Introduction: In the world as a whole there appears to be a shift from under-nourishment towards over-nourishment making more and more children, adolescents, adults and even elderly to be overweight and obese. Objectives: Study aimed to find out the age and sex wise commonness of over-weight & obesity amongst the families of an overtly different socio-economic environment and its trend in the members of one type of families. Materials & Methods: The undergraduate medical students are supposed to maintain record of individual health (including height & weight) of their own family as well as that of the allotted family. The data collected (record maintained ) by students was utilized to calculate Body Mass Index (BMI). Results: Out of total 291 subjects (males 168; females 123) in students own family 28.9% (28.0%; 30.1%) were overweight and 5.9% (6.0%; 5.7%) were obese. The similar figures for 262 subjects (males 143 & females 119) in the allotted families were 20.2% (18.5%; 20.2%) and 6.5% (4.2%; 8.4%) respectively. The respective percentages of under nourished individuals were 18.6 (17.9; 19.5) and 35.5 (37.8; 32.8). Thus over-nutrition was more common amongst the members of students own families (34.8% vs. 26.7%) and under-nutrition was more common amongst the members of allotted families (35.5% vs. 18.6%) For the years 2000-2003, BMI amongst individuals of students own families the under-nutrition in the age group of 15-24 years amongst males increased from 15.9% to 32.9% and over-nutrition from 13.6% to 20.5%. There was no case of overweight and obesity up to the age of 34 years in the previous analysis which was 2.6% in the present analysis Previous results demonstrated overweight to be more common in males (32.4% Vs. 24.4% in females) and obesity being more common females ( 6.3% Vs. 2.6% in females). Conclusion: Males are increasingly becoming prey of malnutrition (adolescents for under-nutrition and adults & elderly for over-nutrition. More studies covering larger samples are required to be conducted on a more frequent basis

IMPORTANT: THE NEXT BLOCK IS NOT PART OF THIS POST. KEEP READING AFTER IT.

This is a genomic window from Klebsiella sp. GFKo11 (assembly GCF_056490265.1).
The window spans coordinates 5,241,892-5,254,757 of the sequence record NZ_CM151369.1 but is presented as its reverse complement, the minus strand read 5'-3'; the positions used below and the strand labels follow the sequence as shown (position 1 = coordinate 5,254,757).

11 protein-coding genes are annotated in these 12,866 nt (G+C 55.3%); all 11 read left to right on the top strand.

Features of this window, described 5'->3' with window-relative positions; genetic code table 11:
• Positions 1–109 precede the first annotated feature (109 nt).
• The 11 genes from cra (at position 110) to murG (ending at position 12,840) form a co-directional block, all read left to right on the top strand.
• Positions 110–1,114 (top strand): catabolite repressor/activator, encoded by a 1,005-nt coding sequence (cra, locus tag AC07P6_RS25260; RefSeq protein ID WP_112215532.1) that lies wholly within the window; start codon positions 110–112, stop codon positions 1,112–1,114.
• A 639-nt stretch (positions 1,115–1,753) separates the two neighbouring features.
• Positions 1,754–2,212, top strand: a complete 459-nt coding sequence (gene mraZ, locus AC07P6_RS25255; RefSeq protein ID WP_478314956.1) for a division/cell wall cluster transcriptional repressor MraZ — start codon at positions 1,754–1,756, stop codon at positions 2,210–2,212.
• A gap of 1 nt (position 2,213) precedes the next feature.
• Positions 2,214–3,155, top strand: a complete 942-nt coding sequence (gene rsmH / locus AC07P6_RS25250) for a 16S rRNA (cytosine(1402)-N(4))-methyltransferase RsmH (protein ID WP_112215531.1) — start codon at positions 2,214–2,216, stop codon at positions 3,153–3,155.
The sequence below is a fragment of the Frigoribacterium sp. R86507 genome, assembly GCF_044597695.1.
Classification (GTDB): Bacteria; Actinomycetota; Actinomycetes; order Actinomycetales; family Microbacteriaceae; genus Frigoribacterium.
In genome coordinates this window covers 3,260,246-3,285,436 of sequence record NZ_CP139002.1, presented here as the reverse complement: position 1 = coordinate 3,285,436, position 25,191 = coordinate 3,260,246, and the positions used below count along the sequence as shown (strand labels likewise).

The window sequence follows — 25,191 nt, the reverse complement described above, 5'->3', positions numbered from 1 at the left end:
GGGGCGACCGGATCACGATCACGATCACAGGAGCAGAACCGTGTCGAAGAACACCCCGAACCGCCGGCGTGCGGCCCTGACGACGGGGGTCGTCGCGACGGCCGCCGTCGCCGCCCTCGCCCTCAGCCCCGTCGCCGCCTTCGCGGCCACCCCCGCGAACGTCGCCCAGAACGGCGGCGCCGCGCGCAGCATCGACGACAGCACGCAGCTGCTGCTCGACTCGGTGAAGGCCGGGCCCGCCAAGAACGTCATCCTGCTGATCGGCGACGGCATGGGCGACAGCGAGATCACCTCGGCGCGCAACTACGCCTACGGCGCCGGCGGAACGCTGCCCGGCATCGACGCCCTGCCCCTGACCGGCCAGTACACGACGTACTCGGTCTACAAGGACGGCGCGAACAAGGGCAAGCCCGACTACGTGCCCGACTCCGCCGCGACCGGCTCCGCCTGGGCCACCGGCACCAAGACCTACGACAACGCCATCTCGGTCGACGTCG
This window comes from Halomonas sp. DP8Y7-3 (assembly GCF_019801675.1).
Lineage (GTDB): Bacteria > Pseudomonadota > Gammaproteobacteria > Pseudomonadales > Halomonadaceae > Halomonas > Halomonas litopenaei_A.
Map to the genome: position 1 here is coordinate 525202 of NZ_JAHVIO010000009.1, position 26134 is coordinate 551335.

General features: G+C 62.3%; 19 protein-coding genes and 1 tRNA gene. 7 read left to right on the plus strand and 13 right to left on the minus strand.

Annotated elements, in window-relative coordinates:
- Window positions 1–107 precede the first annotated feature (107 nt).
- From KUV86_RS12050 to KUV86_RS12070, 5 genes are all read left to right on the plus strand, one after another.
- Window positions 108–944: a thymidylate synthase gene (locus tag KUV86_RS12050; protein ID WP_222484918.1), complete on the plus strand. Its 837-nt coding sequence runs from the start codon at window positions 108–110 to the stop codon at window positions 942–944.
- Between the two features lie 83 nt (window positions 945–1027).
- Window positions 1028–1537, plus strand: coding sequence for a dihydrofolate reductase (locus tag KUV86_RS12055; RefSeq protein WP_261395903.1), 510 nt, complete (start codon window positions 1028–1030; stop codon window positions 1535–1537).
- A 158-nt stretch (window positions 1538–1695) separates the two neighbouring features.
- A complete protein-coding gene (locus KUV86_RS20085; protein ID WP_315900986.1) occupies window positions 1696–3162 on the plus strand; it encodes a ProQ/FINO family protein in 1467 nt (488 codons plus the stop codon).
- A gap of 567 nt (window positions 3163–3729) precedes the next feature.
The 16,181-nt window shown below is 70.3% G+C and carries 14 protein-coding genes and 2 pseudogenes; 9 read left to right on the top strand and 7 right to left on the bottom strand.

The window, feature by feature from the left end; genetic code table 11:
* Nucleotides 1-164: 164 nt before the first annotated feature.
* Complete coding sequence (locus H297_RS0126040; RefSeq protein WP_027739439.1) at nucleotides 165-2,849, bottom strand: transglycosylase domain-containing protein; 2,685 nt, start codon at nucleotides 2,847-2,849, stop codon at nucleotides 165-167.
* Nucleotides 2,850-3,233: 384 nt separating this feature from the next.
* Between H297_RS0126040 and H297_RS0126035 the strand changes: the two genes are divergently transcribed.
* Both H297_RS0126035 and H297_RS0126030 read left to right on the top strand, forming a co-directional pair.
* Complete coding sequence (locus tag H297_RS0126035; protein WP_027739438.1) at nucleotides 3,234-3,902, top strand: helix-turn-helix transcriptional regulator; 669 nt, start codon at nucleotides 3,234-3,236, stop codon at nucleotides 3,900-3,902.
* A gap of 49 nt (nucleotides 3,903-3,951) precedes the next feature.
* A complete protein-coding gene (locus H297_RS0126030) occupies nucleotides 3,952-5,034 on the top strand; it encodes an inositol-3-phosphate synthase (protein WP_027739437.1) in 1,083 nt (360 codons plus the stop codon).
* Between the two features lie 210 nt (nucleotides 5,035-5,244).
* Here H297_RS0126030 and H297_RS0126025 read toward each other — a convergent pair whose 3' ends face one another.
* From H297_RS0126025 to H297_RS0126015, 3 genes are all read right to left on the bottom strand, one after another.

### Fast global convergence of gradient methods for high-dimensional statistical recovery

Many statistical $M$-estimators are based on convex optimization problems
formed by the combination of a data-dependent loss function with a norm-based
regularizer. We analyze the convergence rates of projected gradient and
composite gradient methods for solving such problems, working within a
high-dimensional framework that allows the data dimension \pdim to grow with
(and possibly exceed) the sample size \numobs. This high-dimensional
structure precludes the usual global assumptions---namely, strong convexity and
smoothness conditions---that underlie much of classical optimization analysis.
We define appropriately restricted versions of these conditions, and show that
they are satisfied with high probability for various statistical models. Under
these conditions, our theory guarantees that projected gradient descent has a
globally geometric rate of convergence up to the \emph{statistical precision}
of the model, meaning the typical distance between the true unknown parameter
$\theta^*$ and an optimal solution $\hat{\theta}$. This result is substantially
sharper than previous convergence results, which yielded sublinear convergence,
or linear convergence only up to the noise level. Our analysis applies to a
wide range of $M$-estimators and statistical models, including sparse linear
regression using Lasso ($\ell_1$-regularized regression); group Lasso for block
sparsity; log-linear models with regularization; low-rank matrix recovery using